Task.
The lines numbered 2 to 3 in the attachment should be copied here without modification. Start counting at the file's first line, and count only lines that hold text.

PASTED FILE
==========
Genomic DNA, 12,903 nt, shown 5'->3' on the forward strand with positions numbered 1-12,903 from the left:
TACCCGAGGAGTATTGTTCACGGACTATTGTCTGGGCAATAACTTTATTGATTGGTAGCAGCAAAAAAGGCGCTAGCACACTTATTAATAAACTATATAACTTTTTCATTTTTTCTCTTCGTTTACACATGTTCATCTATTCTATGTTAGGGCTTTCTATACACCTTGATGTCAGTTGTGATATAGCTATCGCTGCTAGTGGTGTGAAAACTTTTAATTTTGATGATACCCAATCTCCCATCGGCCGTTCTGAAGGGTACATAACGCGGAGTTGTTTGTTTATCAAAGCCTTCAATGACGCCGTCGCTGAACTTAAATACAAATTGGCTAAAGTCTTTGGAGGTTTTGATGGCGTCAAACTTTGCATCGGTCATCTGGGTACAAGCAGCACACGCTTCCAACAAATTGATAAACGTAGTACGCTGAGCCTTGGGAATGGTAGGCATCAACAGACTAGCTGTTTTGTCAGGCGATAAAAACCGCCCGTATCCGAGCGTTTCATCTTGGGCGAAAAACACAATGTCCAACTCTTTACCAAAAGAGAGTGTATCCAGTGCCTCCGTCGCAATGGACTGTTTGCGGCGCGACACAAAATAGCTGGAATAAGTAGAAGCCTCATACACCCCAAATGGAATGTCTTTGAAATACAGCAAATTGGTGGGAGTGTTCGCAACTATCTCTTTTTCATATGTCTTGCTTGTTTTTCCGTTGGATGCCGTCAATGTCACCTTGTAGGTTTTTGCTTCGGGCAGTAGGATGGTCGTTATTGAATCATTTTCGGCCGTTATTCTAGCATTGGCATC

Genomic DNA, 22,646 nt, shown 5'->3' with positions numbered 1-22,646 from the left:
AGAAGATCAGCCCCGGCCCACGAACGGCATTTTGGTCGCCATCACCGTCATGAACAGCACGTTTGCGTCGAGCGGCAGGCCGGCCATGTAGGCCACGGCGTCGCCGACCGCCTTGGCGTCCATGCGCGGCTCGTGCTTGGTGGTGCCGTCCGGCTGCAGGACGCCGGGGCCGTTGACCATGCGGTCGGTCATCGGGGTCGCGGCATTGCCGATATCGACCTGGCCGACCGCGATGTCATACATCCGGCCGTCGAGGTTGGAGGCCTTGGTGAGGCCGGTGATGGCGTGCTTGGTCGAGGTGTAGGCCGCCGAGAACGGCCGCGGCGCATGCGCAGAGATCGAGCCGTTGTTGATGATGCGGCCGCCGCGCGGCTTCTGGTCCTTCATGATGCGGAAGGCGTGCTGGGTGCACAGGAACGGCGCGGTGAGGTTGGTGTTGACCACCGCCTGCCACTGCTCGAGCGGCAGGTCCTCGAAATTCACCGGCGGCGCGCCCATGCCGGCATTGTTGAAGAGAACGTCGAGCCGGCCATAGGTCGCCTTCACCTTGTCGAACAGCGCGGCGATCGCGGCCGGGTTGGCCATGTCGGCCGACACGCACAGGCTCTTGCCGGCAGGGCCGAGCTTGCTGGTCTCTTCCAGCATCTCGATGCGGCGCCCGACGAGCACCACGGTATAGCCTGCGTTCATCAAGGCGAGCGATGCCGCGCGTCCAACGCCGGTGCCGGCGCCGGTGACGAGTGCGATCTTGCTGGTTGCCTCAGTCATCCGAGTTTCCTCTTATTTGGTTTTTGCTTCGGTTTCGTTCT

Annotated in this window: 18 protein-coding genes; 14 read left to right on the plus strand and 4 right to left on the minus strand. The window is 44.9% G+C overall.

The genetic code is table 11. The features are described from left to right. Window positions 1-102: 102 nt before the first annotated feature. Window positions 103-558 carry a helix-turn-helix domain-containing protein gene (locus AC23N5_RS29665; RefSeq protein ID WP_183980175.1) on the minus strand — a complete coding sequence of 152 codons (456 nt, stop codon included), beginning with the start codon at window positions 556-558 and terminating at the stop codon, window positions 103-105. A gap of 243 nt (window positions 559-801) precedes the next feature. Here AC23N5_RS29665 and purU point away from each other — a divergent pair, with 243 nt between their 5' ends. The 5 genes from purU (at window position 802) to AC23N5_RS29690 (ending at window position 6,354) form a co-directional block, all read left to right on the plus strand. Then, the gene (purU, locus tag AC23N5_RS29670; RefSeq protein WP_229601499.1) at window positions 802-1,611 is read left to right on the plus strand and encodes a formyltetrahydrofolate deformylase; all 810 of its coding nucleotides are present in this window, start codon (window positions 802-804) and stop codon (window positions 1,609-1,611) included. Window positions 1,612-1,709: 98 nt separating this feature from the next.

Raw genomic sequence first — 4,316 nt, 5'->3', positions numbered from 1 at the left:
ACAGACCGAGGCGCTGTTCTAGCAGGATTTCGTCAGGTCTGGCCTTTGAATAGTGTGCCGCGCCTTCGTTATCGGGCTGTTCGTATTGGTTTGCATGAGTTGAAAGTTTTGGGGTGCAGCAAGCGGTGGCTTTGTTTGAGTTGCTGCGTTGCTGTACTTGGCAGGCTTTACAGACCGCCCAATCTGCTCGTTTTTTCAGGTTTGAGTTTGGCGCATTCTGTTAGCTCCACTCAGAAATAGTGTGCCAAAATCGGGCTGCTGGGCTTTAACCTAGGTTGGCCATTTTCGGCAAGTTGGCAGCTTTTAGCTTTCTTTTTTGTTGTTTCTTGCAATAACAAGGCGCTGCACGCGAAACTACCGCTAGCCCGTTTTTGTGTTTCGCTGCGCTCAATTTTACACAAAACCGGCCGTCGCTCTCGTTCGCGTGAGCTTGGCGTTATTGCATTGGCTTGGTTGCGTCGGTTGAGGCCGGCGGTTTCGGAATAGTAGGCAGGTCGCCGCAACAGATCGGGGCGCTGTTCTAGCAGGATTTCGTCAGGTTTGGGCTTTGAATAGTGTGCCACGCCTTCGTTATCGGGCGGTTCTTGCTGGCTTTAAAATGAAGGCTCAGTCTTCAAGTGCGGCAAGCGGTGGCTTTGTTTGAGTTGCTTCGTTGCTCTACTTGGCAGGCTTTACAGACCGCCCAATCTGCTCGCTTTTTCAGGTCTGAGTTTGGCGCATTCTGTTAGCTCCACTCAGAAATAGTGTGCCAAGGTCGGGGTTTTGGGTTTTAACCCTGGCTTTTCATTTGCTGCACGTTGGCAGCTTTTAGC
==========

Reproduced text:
TACCCGAGGAGTATTGTTCACGGACTATTGTCTGGGCAATAACTTTATTGATTGGTAGCAGCAAAAAAGGCGCTAGCACACTTATTAATAAACTATATAACTTTTTCATTTTTTCTCTTCGTTTACACATGTTCATCTATTCTATGTTAGGGCTTTCTATACACCTTGATGTCAGTTGTGATATAGCTATCGCTGCTAGTGGTGTGAAAACTTTTAATTTTGATGATACCCAATCTCCCATCGGCCGTTCTGAAGGGTACATAACGCGGAGTTGTTTGTTTATCAAAGCCTTCAATGACGCCGTCGCTGAACTTAAATACAAATTGGCTAAAGTCTTTGGAGGTTTTGATGGCGTCAAACTTTGCATCGGTCATCTGGGTACAAGCAGCACACGCTTCCAACAAATTGATAAACGTAGTACGCTGAGCCTTGGGAATGGTAGGCATCAACAGACTAGCTGTTTTGTCAGGCGATAAAAACCGCCCGTATCCGAGCGTTTCATCTTGGGCGAAAAACACAATGTCCAACTCTTTACCAAAAGAGAGTGTATCCAGTGCCTCCGTCGCAATGGACTGTTTGCGGCGCGACACAAAATAGCTGGAATAAGTAGAAGCCTCATACACCCCAAATGGAATGTCTTTGAAATACAGCAAATTGGTGGGAGTGTTCGCAACTATCTCTTTTTCATATGTCTTGCTTGTTTTTCCGTTGGATGCCGTCAATGTCACCTTGTAGGTTTTTGCTTCGGGCAGTAGGATGGTCGTTATTGAATCATTTTCGGCCGTTATTCTAGCATTGGCATC

Genomic DNA, 22,646 nt, shown 5'->3' with positions numbered 1-22,646 from the left: